Eye to the future
Published:  22 May, 2009

Benier - how do you pronounce it? Well, it's not 'benny-er', though many of us may have thought so. It's more like 'ben ear' and MD David Marsh has a useful way of helping customers and hapless journalists remember. He says we should just think of the phrase 'bin 'ere, done that!' and it works! Just try it.

He doesn't actually mind how you pronounce it, but he does mind that everyone knows what Benier stands for: space-saving, labour-saving, automated machinery for plant and industrial bakers who want high-quality engineering for their products using very few operatives.

Benier (UK) is based in Milton Keynes and operates 24 hours a day. If you want an engineer on New Year's day - or night - you'll get one. But Benier machinery is made in Holland, not too far from Schiphol airport. At its Dutch headquarters, the company employs 120 people who design and make machinery.

Founded in 1898, Benier specialises in industrial and mid-sized automated dough make-up plants for breads, including baguettes. Erik Van Opstal, MD of Benier Nederland, tells British Baker: "Worldwide, technical service standards are not improving, so our twin aims are to excel and to anticipate. We look at what the customer wants for the future. For example, direct processing of the dough from divider to moulder, without rounding or pre-proving, saves money, energy, maintenance and hygiene. There is also less damage to the dough. We have just carried out major development on dough make-up equipment to facilitate this."

David Marsh interjects: "We have also improved access for hygiene purposes. Bakeries are not yet at the hygiene level of industrial meat processors in the UK, but supermarket auditors are driving standards higher all the time.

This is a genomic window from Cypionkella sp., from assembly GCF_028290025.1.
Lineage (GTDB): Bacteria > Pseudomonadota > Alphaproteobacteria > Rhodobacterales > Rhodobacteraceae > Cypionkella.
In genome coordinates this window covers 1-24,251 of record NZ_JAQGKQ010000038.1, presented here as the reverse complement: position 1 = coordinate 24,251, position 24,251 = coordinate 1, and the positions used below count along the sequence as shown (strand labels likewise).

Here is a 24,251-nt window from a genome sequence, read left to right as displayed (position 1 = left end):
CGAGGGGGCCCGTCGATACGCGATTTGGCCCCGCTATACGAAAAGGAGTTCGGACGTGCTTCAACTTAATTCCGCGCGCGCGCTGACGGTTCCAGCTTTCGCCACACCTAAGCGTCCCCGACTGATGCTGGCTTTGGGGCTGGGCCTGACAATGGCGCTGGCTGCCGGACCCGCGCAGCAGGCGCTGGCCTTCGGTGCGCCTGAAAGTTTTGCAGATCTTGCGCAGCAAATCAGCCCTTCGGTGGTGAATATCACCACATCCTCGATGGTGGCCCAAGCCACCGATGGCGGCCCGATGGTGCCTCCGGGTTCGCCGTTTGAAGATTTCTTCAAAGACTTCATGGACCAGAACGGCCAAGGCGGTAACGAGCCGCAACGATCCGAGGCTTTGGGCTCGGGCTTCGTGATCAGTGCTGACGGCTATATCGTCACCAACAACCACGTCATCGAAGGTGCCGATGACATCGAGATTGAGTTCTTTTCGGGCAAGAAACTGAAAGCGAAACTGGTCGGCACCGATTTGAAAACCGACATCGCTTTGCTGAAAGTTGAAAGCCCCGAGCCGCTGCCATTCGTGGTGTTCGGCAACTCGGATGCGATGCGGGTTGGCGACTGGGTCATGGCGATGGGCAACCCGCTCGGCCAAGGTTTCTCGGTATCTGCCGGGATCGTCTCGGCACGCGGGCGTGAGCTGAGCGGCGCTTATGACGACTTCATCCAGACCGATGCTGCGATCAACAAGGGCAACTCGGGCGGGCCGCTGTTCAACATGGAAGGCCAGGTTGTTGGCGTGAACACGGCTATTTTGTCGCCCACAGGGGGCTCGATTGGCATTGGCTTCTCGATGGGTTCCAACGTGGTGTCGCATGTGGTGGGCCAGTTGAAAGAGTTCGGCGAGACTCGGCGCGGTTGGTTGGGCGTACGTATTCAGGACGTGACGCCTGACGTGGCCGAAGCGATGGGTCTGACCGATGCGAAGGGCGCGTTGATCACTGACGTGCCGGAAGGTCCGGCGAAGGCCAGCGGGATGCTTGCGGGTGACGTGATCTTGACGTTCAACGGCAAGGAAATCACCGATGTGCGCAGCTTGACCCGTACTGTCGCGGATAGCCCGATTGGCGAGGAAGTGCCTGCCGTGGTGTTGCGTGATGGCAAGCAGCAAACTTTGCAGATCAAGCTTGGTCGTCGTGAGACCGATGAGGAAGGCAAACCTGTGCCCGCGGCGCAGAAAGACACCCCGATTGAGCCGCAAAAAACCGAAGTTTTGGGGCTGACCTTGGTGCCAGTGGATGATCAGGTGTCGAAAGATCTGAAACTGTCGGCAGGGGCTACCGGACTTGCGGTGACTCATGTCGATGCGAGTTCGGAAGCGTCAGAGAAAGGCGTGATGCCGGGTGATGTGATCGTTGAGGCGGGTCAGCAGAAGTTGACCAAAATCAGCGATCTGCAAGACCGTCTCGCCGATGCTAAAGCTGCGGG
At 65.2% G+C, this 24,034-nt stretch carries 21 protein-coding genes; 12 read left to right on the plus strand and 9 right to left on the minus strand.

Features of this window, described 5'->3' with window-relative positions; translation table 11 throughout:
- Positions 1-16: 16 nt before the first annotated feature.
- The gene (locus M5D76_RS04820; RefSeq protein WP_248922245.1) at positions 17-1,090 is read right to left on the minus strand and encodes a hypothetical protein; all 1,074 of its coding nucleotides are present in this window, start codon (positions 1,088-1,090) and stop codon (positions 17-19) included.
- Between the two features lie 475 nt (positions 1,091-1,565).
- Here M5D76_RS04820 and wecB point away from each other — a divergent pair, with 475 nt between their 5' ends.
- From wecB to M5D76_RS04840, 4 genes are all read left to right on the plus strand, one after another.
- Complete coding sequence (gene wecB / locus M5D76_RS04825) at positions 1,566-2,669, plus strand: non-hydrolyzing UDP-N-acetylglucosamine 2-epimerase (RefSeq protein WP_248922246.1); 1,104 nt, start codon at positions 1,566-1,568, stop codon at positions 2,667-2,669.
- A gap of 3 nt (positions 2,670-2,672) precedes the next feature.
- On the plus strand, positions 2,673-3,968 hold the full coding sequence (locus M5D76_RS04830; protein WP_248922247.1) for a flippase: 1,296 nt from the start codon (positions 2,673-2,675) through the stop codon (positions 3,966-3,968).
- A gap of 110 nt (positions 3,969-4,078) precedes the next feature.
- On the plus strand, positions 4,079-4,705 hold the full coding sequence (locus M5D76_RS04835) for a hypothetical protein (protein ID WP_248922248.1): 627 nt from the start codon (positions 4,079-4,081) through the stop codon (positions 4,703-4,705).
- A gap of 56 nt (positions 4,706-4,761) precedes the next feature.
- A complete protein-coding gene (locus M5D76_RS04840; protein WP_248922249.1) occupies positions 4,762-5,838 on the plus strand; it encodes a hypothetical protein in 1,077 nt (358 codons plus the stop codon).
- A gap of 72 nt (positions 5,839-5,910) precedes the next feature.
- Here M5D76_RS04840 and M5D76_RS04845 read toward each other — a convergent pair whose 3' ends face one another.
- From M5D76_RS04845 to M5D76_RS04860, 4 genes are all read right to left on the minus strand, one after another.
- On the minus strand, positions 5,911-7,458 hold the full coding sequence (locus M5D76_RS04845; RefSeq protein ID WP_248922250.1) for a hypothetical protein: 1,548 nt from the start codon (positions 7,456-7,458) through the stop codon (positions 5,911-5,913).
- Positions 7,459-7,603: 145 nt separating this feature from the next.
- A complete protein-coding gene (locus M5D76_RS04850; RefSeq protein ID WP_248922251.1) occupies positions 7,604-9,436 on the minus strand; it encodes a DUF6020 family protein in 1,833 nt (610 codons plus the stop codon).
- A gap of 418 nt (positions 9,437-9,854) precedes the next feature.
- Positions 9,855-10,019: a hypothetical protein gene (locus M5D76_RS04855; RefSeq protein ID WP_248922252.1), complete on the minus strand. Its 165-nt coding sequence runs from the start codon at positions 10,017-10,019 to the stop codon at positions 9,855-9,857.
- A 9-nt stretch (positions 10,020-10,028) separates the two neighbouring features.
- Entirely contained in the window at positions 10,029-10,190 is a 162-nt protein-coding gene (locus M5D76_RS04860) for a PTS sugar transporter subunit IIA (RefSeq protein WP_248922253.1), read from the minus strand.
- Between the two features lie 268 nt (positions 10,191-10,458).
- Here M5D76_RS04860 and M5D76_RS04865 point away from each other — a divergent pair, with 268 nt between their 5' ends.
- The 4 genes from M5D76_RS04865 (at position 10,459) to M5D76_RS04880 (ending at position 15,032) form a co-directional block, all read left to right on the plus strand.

"We can now have fully industrial bakeries with just two to four 'minders' or operatives. Yet, we still have a need for five people for cleaning. Shouldn't that be where we put research and development too? And we have! We've provided much easier access to cleaning with streamlined parts, or machinery that opens up for quick access."

On the factory floor at Benier, equipment is fully built and tested before being despatched to the UK. All machinery is delivered with modems to enable on-line diagnostics. And when UK delivery takes place, UK-based installation and service teams are on-site. Marsh explains: "Benier headquarters here in Holland accommodate project planning, design, quotations, engineering and remote diagnostics. They have been enlarged to accommodate two new areas: a much bigger test bakery of 600sq m, serving the whole Kaak Group (parent company of Benier), and a new research and development area for prototype machinery to be tested with live dough processing."

He adds: "Quality control is something we always have to assume we are not doing well enough. To improve it, we need open dialogue. It is imperative to record, monitor and communicate, with everything measured by a dedicated quality control manager who reports here to Erik. We also ask clients for feedback and that is integrated into the quality control system."

Customers who buy from Benier UK include the biggest plant bakeries - Warburtons, Allied and Hovis - and some of the most successful craft bakeries such as Betty's of Harrogate, Birds of Derby and top supermarkets.